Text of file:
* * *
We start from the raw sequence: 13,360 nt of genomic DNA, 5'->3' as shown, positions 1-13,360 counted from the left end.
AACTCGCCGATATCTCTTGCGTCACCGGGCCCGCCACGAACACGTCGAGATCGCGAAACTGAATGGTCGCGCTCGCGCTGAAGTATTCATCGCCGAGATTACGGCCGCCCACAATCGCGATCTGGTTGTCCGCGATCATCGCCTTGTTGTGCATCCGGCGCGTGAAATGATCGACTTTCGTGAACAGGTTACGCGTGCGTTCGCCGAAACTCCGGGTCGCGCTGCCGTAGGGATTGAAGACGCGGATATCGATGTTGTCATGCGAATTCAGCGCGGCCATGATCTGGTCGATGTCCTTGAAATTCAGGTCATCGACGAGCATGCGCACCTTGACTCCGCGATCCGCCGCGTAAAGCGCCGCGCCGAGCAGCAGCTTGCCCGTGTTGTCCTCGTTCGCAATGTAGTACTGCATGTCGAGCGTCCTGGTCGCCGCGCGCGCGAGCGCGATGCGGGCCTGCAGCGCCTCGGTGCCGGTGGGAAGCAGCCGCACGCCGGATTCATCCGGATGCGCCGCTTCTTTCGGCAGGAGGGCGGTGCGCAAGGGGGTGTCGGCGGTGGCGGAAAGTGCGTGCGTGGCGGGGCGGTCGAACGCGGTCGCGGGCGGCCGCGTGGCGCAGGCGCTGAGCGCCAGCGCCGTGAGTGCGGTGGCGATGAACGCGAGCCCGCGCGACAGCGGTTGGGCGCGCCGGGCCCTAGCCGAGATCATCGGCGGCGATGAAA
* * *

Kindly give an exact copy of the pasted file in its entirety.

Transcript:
We start from the raw sequence: 13,360 nt of genomic DNA, 5'->3' as shown, positions 1-13,360 counted from the left end.
AACTCGCCGATATCTCTTGCGTCACCGGGCCCGCCACGAACACGTCGAGATCGCGAAACTGAATGGTCGCGCTCGCGCTGAAGTATTCATCGCCGAGATTACGGCCGCCCACAATCGCGATCTGGTTGTCCGCGATCATCGCCTTGTTGTGCATCCGGCGCGTGAAATGATCGACTTTCGTGAACAGGTTACGCGTGCGTTCGCCGAAACTCCGGGTCGCGCTGCCGTAGGGATTGAAGACGCGGATATCGATGTTGTCATGCGAATTCAGCGCGGCCATGATCTGGTCGATGTCCTTGAAATTCAGGTCATCGACGAGCATGCGCACCTTGACTCCGCGATCCGCCGCGTAAAGCGCCGCGCCGAGCAGCAGCTTGCCCGTGTTGTCCTCGTTCGCAATGTAGTACTGCATGTCGAGCGTCCTGGTCGCCGCGCGCGCGAGCGCGATGCGGGCCTGCAGCGCCTCGGTGCCGGTGGGAAGCAGCCGCACGCCGGATTCATCCGGATGCGCCGCTTCTTTCGGCAGGAGGGCGGTGCGCAAGGGGGTGTCGGCGGTGGCGGAAAGTGCGTGCGTGGCGGGGCGGTCGAACGCGGTCGCGGGCGGCCGCGTGGCGCAGGCGCTGAGCGCCAGCGCCGTGAGTGCGGTGGCGATGAACGCGAGCCCGCGCGACAGCGGTTGGGCGCGCCGGGCCCTAGCCGAGATCATCGGCGGCGATGAAA